(THE GUARDIAN) -- The chief judge of the secretive court that granted an order permitting the US government to sweep up the phone records of millions of Verizon customers has strongly defended the panel's integrity.
In the wake of the Guardian's revelations, Reggie Walton, presiding judge of the Foreign Intelligence Surveillance Court (Fisa), said claims that the body was unduly acquiescent to the government's requests for surveillance orders were "absolutely false".
The court, which was established in 1978 and which operates out of the E Barrett Prettyman United States Courthouse near Capitol Hill, rarely provides a glimpse into its operations. Set up by Congress to act as a check on the government's broad surveillance powers, it operates in secret, with minimal public access to its deliberations or rulings. Civil libertarians have long been alarmed that it approves the vast majority of government surveillance requests.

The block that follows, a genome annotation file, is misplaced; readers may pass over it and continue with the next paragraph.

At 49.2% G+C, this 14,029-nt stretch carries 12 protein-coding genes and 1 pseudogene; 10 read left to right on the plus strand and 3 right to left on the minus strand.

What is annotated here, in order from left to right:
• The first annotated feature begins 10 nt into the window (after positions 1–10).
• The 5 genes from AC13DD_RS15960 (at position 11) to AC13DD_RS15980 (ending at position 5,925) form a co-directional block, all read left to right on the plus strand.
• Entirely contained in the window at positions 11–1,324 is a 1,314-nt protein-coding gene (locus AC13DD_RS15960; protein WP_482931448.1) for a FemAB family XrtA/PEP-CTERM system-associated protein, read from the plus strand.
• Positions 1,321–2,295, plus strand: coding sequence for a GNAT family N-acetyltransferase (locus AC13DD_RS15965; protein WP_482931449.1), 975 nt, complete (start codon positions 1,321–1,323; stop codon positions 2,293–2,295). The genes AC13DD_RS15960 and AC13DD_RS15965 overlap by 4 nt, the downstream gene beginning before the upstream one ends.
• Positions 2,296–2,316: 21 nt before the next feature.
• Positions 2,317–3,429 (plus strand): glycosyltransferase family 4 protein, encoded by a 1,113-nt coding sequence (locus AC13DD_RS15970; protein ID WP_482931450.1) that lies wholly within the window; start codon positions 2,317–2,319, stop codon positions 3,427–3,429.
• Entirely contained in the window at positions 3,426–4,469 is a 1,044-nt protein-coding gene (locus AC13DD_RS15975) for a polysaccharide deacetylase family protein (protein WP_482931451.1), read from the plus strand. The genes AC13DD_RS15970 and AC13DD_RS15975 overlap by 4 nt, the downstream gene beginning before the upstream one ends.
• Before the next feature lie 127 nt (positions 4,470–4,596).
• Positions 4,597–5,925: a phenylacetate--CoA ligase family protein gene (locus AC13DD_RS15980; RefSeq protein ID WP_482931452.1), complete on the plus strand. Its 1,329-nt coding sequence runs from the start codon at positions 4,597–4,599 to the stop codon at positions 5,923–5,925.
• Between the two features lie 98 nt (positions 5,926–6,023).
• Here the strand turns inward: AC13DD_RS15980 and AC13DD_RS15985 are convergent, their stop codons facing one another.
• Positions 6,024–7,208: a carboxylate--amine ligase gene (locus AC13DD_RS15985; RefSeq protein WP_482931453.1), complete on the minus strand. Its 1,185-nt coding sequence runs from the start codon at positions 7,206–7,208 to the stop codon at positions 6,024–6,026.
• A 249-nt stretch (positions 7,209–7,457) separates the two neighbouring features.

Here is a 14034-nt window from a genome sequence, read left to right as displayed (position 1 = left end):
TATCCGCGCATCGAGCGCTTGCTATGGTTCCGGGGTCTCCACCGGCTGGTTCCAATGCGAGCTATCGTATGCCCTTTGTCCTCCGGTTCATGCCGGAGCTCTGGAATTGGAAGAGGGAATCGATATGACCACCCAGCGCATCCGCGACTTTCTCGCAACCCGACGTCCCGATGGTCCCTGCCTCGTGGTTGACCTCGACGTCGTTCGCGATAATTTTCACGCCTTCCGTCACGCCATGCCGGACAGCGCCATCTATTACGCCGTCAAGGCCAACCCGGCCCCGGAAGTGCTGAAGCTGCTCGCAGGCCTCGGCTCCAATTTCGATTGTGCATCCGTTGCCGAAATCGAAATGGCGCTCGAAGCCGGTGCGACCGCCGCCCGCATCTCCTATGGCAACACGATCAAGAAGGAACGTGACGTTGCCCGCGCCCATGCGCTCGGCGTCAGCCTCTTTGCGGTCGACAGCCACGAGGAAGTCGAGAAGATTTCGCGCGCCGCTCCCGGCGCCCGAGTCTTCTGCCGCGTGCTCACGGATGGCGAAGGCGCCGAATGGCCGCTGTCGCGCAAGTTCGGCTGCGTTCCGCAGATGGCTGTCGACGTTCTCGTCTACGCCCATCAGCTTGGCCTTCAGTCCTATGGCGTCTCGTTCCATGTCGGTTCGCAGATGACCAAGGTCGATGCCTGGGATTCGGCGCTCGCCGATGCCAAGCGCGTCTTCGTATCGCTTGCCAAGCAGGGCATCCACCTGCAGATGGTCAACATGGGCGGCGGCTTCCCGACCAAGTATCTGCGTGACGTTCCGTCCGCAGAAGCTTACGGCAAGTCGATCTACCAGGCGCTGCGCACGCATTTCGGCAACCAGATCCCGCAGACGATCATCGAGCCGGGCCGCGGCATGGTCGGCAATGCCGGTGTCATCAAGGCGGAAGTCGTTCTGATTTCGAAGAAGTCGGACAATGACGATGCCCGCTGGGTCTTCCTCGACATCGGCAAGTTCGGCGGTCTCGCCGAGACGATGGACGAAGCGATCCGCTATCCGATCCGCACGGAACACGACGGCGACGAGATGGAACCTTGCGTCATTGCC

"It is a kangaroo court with a rubber stamp," said Russell Tice, a former National Security Agency analyst.
But in a rare public statement about the court's operations, Walton rejected the charge. "The perception that the court is a rubber stamp is absolutely false," he told the Guardian.
He added: "There is a rigorous review process of applications submitted by the executive branch, spearheaded initially by five judicial branch lawyers who are national security experts and then by the judges, to ensure that the court's authorizations comport with what the applicable statutes authorize."
Charged with oversight of some of the US government's most sensitive intelligence activities, the Fisa court is a rare judicial body that does not operate in an adversarial manner. Its only petitioners come from the government. Its records are almost always classified. In its 35 years of existence, only a handful of its rulings have ever made their way into public view. Continue reading via The Guardian...